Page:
Often times I hear from people who are moved by the message of adoption but are not in a place in life where adoption is an option. They may have read something or heard Kelsey or I speak. They end up feeling more condemned than encouraged…because it’s not possible for them to adopt at this time.
I want to let them (and you) in on a little secret. I don’t think everyone is supposed to adopt. I think more people are supposed to than are willing to think about it, but I also know there are people who are fully supportive and yet are not supposed to participate in the adoption movement in that way.
At the same time…there is room for everyone to participate in adoption. Here are a couple of ways you can get in the game, even if now is not the season for you to bring a child into your home.
Become an adoptive grandparent.
Find an adoptive family in your sphere who may not have a lot of family support and pronounce yourself family. Do the fun stuff that grandparents can do and parents can’t afford. Show up with a surprise from the dollar store. Send cards with a couple of bucks in it. Single out a family to love in tangible ways. Particularly in our transient culture, people often live far away from the sorts of people who used to do these things for them.
Use your pulpit.
Don’t skip this just because you’re not a pastor. Everyone has a pulpit. Maybe a better way to describe it is a platform. A blog, a small group, a friend captive in your car on a long drive. Talk about adoption. Tell them why it’s important. Let it hang awkwardly as your married friends wrestle with the fact that behind closed doors, they have this discussion over and over again.
Invest your finances.
Why should you help someone else adopt? Don’t people have a responsibility to pay for the expenses of their family? Yes….and no. The needs of the widows and orphans rest on the whole of the church. Most families incur huge expenses in adopting. By pitching in your 2 cents or 2 grand, you are living in obedience.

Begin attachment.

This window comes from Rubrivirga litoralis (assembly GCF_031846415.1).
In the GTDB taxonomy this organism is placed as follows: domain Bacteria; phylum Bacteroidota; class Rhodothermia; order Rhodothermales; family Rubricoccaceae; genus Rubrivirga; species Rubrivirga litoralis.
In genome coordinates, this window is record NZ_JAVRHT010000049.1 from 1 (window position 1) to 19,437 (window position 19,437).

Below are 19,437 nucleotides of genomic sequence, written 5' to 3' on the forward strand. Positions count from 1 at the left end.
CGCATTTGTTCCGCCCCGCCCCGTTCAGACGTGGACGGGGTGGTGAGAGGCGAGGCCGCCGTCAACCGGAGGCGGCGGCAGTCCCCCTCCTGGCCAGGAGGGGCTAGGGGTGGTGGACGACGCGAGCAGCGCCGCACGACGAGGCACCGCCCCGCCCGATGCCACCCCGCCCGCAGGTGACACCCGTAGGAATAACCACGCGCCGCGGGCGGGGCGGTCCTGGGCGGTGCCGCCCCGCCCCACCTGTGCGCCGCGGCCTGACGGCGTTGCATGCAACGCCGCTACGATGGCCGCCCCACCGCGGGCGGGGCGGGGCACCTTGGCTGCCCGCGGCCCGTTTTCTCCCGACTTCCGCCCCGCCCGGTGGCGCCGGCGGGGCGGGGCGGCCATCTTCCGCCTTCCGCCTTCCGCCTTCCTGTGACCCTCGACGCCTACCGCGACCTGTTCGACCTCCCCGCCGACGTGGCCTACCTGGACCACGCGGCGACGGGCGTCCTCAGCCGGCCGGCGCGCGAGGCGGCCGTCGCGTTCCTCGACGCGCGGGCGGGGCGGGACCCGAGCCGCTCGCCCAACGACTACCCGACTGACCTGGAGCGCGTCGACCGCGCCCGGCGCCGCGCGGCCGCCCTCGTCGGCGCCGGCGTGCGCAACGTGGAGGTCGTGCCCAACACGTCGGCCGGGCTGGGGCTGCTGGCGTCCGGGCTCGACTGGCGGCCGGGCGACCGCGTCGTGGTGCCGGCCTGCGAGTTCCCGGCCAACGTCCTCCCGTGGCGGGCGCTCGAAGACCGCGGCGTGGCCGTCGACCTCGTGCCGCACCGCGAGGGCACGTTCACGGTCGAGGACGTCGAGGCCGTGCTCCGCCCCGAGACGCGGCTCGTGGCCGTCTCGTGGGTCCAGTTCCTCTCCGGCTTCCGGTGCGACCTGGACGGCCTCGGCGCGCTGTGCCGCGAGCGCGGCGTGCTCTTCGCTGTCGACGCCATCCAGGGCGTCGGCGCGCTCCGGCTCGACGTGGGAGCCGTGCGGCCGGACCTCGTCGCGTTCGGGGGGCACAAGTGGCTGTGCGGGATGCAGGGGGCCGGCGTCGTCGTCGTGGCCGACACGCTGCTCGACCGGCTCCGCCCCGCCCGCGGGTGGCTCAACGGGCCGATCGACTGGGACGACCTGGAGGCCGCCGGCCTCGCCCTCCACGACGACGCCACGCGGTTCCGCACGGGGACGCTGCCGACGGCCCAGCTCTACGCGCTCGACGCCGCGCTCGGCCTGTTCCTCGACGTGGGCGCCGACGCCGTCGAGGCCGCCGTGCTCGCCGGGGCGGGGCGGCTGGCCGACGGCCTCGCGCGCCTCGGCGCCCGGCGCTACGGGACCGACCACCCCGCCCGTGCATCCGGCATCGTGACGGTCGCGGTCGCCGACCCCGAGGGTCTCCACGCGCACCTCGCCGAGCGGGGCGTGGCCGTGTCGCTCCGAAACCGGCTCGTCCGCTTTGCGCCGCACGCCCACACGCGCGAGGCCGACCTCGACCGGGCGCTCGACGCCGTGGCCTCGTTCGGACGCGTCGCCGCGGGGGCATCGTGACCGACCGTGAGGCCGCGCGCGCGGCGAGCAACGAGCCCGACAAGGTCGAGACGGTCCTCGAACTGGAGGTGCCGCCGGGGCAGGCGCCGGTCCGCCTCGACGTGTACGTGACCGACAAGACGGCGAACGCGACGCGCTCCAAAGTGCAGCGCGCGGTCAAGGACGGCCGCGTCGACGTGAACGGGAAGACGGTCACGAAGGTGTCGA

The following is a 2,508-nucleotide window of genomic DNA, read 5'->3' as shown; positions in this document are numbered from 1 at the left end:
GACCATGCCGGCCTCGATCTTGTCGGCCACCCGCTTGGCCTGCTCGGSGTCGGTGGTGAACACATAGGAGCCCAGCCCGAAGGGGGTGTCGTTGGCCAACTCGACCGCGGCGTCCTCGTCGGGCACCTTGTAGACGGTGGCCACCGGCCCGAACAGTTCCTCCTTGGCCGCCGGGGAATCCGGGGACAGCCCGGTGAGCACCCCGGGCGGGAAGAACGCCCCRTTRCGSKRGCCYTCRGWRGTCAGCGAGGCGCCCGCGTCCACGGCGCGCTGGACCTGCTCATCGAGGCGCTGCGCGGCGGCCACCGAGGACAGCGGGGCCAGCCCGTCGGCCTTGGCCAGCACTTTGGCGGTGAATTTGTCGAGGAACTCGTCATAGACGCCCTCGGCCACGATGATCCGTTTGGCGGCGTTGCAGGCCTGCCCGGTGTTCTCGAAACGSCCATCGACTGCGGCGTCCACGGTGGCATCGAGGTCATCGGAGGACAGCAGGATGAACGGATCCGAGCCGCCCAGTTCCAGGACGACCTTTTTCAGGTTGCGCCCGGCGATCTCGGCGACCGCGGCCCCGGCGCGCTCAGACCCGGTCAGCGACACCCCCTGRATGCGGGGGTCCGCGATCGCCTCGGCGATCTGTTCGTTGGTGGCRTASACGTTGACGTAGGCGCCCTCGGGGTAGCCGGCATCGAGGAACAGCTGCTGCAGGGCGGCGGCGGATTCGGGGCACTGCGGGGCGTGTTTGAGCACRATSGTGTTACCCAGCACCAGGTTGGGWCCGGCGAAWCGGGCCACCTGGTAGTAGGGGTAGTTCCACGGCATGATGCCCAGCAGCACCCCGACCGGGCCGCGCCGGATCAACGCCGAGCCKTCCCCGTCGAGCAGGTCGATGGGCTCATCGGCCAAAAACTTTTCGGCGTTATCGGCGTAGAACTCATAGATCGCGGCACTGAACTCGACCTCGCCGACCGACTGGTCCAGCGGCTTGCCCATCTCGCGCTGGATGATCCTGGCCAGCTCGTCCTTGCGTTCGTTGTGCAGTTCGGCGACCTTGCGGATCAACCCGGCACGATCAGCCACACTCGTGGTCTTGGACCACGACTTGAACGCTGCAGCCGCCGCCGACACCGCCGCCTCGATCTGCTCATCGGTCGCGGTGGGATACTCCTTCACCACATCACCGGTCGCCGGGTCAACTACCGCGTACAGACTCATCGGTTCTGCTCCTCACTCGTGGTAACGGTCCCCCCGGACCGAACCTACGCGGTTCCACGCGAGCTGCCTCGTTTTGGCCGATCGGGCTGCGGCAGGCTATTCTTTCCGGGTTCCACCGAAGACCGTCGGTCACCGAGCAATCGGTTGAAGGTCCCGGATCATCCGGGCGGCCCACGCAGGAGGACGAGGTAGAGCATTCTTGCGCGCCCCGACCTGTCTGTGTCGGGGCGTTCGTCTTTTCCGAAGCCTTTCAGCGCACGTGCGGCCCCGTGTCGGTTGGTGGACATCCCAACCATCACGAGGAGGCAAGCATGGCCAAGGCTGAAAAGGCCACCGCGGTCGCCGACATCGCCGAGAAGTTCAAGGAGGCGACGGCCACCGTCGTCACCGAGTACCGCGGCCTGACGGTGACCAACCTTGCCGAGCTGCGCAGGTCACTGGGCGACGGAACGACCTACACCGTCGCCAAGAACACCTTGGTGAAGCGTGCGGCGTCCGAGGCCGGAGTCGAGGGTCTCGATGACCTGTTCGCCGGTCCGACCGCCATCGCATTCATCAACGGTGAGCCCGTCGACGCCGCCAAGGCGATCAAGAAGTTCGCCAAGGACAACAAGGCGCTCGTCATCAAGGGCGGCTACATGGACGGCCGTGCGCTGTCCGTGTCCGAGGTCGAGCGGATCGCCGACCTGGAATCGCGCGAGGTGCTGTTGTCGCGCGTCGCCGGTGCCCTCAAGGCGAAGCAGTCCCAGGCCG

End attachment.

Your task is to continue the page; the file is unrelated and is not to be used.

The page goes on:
Truthfully, you have the most to gain. Yes, your funds matter, but in the grand scheme of things, the adoptive family is going to be buying tennis shoes, lunch tickets, tuition and book bags until the cows come home. Get in on the ground floor of this investment and know for the rest of your life that you helped set that child in the place God had for them. That’s a pretty good return on investment.
Recently, a young man in his early 20’s approached me. He’d been saving for a long time and wanted to invest in adoption. Expecting him to hand me a couple of twenties, he wrote out a check to The Zoe Foundation for $1200, which we will in turn give to families to help with adoption expenses. He walked away on top of the world. He was a part of the grand conspiracy to rob the enemy of orphans.
Not everyone is going to adopt….but everyone can participate. Don’t let your inability to take in a child stop you from being a part of it.
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